I love amusement parks. The lights, sounds, smells, and thrill rides bring out my inner child. The business world can be tough and sometimes it feels as if you are perpetually riding the carousel, roller coaster or bumper cars.
Carousels are sentimental. They seem calm and relaxing. We want our organization to run with the smoothness and efficiency of a carousel; never going too fast, some ups and downs, but nothing too drastic. The danger of the carousel is that we can be lulled into contentment. When times are good, we want to think we have everything right and enjoy the ride. While we might not be going anywhere, the world around us is constantly changing. Contentment is a land where we no longer look to improve – we think we have everything fine-tuned. In many ways, carousels represent our comfort zones. They are okay to ride for a little while, but at some point, you want to experience something more exciting.
Roller Coasters focus on energy and excitement. The climbs, dips, 360° loops, cork screws, and speed best describe the normal business environment. Just when you are comfortable accelerating in one direction, momentum shifts, and off you go into a new challenge and experience. Every business should have some roller coaster excitement from time-to-time. It keeps the organization vibrant. Enjoying the ride builds a healthy and resilient team.
Bumper Cars are unpredictable. You control your car and sometimes make a dent in the market. But somewhere along the ride, you are likely to be blindsided and hit from all sides. There is not a moment to relax on the bumper cars. You are always on and sometimes it feels like you are being hit by one crisis after another. Instead of accomplishing your plan, you become reactionary and manage in survival mode. Navigating the COVID-19 pandemic feels a lot like riding the bumper cars – plenty of outside influence wreaking constant havoc with internal plans and policy changes. The common element in these ride analogies is CHANGE. In order to build a business that lasts, we must learn to hang on and enjoy the ride. An appreciation for the comfort zones, ups and downs, twists, turns, loops, and blindsided bumps will make an organization stronger and more resilient. How does one go about building that resiliency? A few of suggestions:
Awareness: Recognize that your organization or department will experience different types of rides. Some rides will be smooth, others thrilling and others bumpy. But you will always be on the ride. Learn to switch your mindset to embrace the ride you are on at the moment. The most resilient individuals I know don’t live for the destination but enjoy the journey. So, enjoy the ride because you will be on another ride in no time.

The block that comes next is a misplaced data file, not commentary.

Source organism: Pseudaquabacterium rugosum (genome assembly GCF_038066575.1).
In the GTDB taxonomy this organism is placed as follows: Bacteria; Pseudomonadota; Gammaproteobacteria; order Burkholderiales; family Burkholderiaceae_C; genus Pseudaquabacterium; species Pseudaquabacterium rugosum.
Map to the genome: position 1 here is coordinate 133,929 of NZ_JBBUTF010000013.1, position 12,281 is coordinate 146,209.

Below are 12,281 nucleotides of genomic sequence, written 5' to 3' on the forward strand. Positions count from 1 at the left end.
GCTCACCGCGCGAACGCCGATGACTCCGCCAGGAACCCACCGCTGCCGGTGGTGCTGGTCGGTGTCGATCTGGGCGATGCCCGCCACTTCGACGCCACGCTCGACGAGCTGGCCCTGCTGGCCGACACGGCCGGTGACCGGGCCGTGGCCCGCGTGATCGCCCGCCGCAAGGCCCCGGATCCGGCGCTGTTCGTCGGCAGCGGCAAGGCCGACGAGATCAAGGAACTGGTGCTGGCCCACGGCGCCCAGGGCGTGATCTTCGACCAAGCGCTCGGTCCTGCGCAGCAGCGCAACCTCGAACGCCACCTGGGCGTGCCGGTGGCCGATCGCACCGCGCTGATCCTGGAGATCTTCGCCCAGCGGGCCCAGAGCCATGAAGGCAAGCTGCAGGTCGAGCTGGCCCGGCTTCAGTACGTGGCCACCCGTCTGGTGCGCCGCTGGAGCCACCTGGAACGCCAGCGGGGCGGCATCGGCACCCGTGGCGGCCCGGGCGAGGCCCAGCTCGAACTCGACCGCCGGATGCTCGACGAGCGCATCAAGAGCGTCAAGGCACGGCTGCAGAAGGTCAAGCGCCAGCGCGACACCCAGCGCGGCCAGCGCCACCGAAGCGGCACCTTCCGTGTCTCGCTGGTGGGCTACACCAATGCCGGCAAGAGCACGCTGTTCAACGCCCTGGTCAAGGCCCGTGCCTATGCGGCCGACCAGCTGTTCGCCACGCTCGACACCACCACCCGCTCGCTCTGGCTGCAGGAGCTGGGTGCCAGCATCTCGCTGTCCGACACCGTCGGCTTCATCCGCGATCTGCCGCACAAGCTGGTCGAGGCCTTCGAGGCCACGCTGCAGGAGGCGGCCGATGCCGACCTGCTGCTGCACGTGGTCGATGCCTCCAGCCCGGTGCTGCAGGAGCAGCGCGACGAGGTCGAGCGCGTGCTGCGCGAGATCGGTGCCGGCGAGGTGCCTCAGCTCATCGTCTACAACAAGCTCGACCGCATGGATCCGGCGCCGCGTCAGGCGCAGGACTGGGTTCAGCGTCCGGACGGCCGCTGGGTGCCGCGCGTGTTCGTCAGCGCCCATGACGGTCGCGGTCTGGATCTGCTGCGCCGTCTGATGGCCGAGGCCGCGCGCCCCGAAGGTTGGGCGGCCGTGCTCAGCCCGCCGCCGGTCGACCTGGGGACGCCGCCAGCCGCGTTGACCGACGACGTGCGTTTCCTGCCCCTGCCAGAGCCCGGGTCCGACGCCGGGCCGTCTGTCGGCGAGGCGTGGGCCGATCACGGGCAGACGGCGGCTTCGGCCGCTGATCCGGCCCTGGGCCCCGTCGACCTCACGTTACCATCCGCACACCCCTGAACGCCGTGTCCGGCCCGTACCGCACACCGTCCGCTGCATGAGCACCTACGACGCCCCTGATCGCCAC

Focus on others: Your organization or department exists to serve others – be it employees, customers, the community, etc. No matter what ride you are on in the moment, those you serve are also going through a ride of their own. Engage by serving others and you will improve your situation. The result is often the catalyst for enjoying your ride experience.
Retrospectives: Each ride is a learning opportunity. Everything you do contributes to your development. Take time to analyze and self-reflect. What could you have done better? How might you handle a similar situation differently in the future? Where did you grow the most? What do you need to learn in order to be better prepared in the future? Looking back provides the best way to look ahead – and that is the very best way to prepare for the next ride.
Teamwork makes the Dream work: Amusement parks are fun, but they are more fun when you share the experience. Don’t go it alone. The ability to hang on during seasons of challenge and change is made easier when shared with collaborative, caring colleagues. Make time to invest in relationships with those people who share the ride with you.
The world is going through accelerated change and it does feel like a roller coaster or bumper car. No one knows for certain when things might go back to a semblance of carousel normal; or what normal even means for our immediate future.
Recognize the ride you are on, focus on serving others, take more time for self and organizational reflection, and share the burden with others to navigate this ride. You will emerge stronger and more resilient as a result.